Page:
12. Lori Calderón says:

    You may have used too much, there is a balance for sure when cooking this. Traditionally the red/orange comes from spices and peppers, it’s not just pork. And Mexican chorrizo, unlike Spanish chorrizo, is uncooked usually. It’s also finely chopped so it isn’t going to “crumble” like ground beef. The general rule when cooking with this sort is 2 fingers width of chorrizo to 2 eggs. (I go by my fingers width which is a little over an inch together, so about 1-1.25 inches cut into the tube for 2 eggs) it’s best to cook the chorrizo on medium for a while and move it around the pan, it will burn in spots if you don’t. Gradually it will turn a deeper red and start to look “crumbled” but not burned. Then add the eggs and stir. It’s delicious, you can also add chopped potatoes for papas con chorrizo :)

    • JEM says:

      I married a Mexican and moved to California after growing up in Louisiana on Cajun food. I still am not a fan of Mexican food, but my husband has taught me how to make papas con chorizo using this very brand, and I love it. He cuts the potato into slices, the thinner the better. Then he starts the potatoes in oil on low with a lid until they’re mostly cooked. Also adding salt and pepper. Then he adds some chorizo and let’s it sit on the pan in a lump for a couple minutes with the lid on. After a few minutes, he mixes it around with the potatoes until both are cooked. Still on low heat. Then, after moving the potatoes and chorizo onto plates, I scramble eggs in the same pan for the flavors of the chorizo to soak in. He likes to eat it with tortillas. I’m happy without the tortillas. It’s really good. Not sure what went wrong for the people who are complaining. But I don’t think I would have had a clue what to do with it if I just picked up a package in a store, either.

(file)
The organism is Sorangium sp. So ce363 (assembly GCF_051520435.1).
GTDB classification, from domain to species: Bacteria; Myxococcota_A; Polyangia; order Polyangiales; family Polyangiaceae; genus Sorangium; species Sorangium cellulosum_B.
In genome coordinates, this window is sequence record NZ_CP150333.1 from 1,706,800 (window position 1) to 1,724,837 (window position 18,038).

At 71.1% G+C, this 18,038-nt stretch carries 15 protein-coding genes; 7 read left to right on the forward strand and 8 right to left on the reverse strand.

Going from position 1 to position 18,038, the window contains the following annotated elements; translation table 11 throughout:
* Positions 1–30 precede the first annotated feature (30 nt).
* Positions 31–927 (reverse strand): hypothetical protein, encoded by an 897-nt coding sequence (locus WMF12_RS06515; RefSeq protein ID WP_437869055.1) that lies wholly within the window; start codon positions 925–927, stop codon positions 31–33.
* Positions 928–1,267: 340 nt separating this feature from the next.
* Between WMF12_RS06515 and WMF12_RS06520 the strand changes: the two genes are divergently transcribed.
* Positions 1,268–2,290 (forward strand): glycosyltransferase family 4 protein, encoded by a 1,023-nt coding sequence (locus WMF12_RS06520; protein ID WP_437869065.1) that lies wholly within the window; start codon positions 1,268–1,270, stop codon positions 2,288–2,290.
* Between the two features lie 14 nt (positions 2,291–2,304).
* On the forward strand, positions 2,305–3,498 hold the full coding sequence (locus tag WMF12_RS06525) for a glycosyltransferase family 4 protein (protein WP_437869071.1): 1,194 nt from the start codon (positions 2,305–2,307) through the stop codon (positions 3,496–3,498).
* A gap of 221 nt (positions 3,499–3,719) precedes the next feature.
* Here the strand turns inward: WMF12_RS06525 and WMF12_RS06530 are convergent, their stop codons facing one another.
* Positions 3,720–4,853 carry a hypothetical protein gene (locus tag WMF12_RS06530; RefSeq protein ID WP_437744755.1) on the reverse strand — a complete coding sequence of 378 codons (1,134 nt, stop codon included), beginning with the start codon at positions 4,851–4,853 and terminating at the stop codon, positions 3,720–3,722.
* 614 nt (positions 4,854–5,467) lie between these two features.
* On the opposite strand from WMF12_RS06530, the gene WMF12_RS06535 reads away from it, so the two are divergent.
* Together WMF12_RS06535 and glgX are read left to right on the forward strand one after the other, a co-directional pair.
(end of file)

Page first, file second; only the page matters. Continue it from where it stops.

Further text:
13. Can it kill you? I feel like I’m dying.

  14. Yes it is supposed to be orangey in color due to the spices. And lmao it all depends on where you get the chorizo from, like if your buying it from meijer or something ew. Get it from an authentic mexican store.

  15. CDR says:

    Chorizo is on a heart healthy person not to eat list for sure, but try either the lean beef, turkey or even the vegan soy version, it’s the spices that give it the flavor. Chorizo was invented by the poor in Mexico when they were slaves under Spanish rule to make use of the butcher’s unwanted scraps of pork and what they could afford for protein but became mainstream.

  16. I was taught by a Mexican friend of mine how to make breakfast burritos using chorizo. I didn’t find out until recently that there’s a Spanish version that is more like a solid sausage. Anyway, the point of Mexican chorizo is not to yield meat; it’s to provide an extremely flavored grease in which to cook your eggs and potatoes (for burritos – it’s also used the same way with other ingredients). There seems to be a lot of confusion, understandably, because of the two major versions. It fact, I’d say it’s dangerous because some people might see the use of chorizo in a recipe and get the raw kind instead of the cooked one. Last time I checked, you’re flirting with trichinosis and e-coli when you eat under-cooked pork. I see people complaining that it disintegrated into a greasy blob when they heated it. Yep, that’s Mexican chorizo for you.

  17. Luralene Schultz says:

    I enjoyed your article and the laugh. I myself loved chorizo until I tried making it at home. While waiting for it to cook I made the mistake of reading the ingredients. I haven’t been able to eat it since.